You certainly should be very careful whenever you can't see the craft. I think the most common violation many of us are guilty of is having the UAV outside of visual range. I contend that it can be done safely but if the Powers That Be want to get up close and personal, you don't have too many good excuses. I typically fly close to mountains or other places where aircraft should not be. If I hear anything aircraft-like, I land. But even the Coast Guard doesn't like to fly around mountains in the fog and I definitely stay away from the typical aircraft routes.

    I have got some great video by flying 150 feet above a cloud bank.

    https://vimeo.com/lostrange/clouds
     
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  12. rcheing

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  13. Sky Pirate

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    Hi Wetdog,

    Whilst everyone should be entitled to their own opinion I must say your comment of.
    . .
    "Nonsense. I fly in and through clouds all of the time. The biggest issue is that it gets on your lens. Electronic components are actually quite water resistant, circuit boards are typically cleaned in something that closely resembles a dishwasher." is in error.

    How many people have got their mobile phone damp and it won't work properly, how many people have driven through a puddle and lost the electrics on their vehicle, how many people have fancy electronic fitness watches that break down when damp etc etc etc?

    If you 'READ' what I said, my comment was . . .

    "I would NOT recommend flying in clouds with a Phantom. Apart from the 'Visual Flight Rules' of aircraft and pilots remember these aircraft we fly rely on electricity to function."

    I fail to see what is nonsense about that and I would strongly recommend you read a little on VFR (Visual Flight Rules) as they are LAW internationally, and I would hate for you to get busted for breaking them.

    If you doubt my meteorological knowledge then so be it, however just check it out at your local flying club, they will surely put you right, especially if you talk with the sailplane pilots (which by coincidence is just one of my flying qualification categories, among others).

    Your other reply comment of
    "Well, yes. But. They're not really clouds. It's just fog....."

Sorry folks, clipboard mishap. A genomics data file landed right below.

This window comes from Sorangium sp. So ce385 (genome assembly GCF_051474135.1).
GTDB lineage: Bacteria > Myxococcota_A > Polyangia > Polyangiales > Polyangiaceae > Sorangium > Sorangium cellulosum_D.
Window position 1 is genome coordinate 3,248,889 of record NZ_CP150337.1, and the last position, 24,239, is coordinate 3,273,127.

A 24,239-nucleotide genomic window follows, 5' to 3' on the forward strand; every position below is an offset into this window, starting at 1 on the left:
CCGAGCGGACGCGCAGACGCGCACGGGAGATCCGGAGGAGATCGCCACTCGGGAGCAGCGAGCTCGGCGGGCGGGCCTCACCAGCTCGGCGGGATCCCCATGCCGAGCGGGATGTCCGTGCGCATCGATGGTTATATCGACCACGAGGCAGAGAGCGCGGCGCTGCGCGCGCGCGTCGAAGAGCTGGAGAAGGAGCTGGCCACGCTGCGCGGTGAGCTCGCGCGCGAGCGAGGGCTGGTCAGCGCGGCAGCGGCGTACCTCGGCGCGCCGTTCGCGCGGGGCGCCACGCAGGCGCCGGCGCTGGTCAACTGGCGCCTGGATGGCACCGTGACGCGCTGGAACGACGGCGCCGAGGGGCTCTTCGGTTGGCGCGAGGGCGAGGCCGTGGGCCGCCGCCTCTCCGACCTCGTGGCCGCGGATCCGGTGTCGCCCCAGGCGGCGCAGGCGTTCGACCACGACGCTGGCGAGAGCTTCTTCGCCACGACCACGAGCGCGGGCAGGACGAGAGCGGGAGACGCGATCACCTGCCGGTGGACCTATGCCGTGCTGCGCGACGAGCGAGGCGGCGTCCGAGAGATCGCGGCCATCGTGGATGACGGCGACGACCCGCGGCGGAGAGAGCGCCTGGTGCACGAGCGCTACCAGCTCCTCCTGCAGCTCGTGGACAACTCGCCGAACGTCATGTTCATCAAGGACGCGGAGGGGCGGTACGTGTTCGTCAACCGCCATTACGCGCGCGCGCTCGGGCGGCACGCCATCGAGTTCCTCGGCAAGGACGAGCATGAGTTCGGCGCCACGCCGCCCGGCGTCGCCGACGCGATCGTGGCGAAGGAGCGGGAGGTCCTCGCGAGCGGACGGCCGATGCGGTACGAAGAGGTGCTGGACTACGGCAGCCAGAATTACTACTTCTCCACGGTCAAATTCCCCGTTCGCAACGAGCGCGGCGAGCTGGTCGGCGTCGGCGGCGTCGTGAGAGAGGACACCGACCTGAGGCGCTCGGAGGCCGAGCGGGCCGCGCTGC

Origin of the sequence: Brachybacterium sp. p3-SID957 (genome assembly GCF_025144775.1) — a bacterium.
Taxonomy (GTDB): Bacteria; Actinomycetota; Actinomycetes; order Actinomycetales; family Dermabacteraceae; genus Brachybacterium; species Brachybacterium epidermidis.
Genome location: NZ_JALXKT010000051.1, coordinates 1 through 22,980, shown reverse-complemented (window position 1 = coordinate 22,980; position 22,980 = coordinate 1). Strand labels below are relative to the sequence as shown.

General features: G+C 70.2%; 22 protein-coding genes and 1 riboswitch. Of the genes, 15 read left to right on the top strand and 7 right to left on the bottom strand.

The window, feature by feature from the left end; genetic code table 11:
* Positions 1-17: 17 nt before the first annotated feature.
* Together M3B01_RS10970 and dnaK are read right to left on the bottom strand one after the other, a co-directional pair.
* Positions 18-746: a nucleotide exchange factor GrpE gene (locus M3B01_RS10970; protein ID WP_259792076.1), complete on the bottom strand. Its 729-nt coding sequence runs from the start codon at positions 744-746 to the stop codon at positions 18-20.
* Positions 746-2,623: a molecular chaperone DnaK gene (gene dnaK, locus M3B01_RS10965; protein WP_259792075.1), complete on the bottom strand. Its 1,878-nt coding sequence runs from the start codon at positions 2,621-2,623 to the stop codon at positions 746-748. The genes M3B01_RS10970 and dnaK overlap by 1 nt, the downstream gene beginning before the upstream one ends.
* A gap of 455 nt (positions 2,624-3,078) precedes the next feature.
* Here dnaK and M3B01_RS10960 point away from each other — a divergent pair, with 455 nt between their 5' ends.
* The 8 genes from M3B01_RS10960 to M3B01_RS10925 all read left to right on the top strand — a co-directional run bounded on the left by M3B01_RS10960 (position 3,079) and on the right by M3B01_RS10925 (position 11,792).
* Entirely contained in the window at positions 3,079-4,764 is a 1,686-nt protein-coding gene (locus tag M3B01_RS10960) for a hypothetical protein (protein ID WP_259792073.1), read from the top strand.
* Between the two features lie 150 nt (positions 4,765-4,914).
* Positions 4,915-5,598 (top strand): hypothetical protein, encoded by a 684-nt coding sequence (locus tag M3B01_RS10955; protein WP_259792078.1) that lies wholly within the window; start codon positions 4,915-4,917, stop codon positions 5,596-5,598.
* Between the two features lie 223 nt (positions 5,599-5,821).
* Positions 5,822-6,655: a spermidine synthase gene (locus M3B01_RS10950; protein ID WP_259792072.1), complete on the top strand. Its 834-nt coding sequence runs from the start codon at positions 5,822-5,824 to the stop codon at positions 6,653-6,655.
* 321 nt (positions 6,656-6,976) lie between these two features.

Made me laugh so much I nearly fell of my chair. What are Clouds made of? What is Fog made of? Spot the difference?:laughing:

    My comments are to help people, not to point them in the WRONG direction.

    Have a nice day.:innocent:
     
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  14. djphantom2015

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    I would only fly above clouds when they are fog clouds, because I'm 100% sure there is no small aircraft traffic. Generally I would start high up or just below the fog ceiling. This is the only video I tried with fog. Humidity is absolutely now issue for a running phantom.
     
  15. CCrew

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    Typically using a deionized water/isopropyl alchohol mixture. Last I checked neither met the same criteria.
     
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  16. Sky Pirate

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    Difference Between Cloud and Fog

    • Condensation of water vapor present in air, whether high up in the skies, or near the surface of earth, leads to formation of clouds. But whereas we are more familiar with clouds across the blue skies, the ones that are formed near the surface of earth are called fog.

    This should make it completely clear, I hopeo_O:D

    Next question please?
     
  17. jlrsn

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  18. Nick Mendocino

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    Condensed water -- such as cloud droplets -- is a poor electrical conductor. Fear of a short circuit or other electrical damage from flying in clouds is purely hypothetical and based on a misunderstanding.
     
  19. Sky Pirate

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    Dear Nick,

    What ever you do, do not take an electric fire into your bathroom and then try to move it (where there is steam, "water droplets"). Water and electricity are "good slaves but a ruthless masters" Beware!
     
  20. Nick Mendocino

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    Your idea that flying a Phantom through non-preciptating clouds will cause an electrical short inside the drone is based on your incorrect theoretical understanding of electricity and meteorology. If what you say was a real phenomenon there would be dozens of reports here on the forums, but there aren't any at all. By the way, I've held a private pilot license from the FAA since 1965, and I majored in physics. I do electrical work on computers, laptops, tablets, phones and automotive electronics. So stop with your theoretical claims and cite actual evidence that what you say is true. How many actual cases can you point to where flying in a cloud caused a Phantom to fall out of the sky due to electrical problems caused by water getting into the works?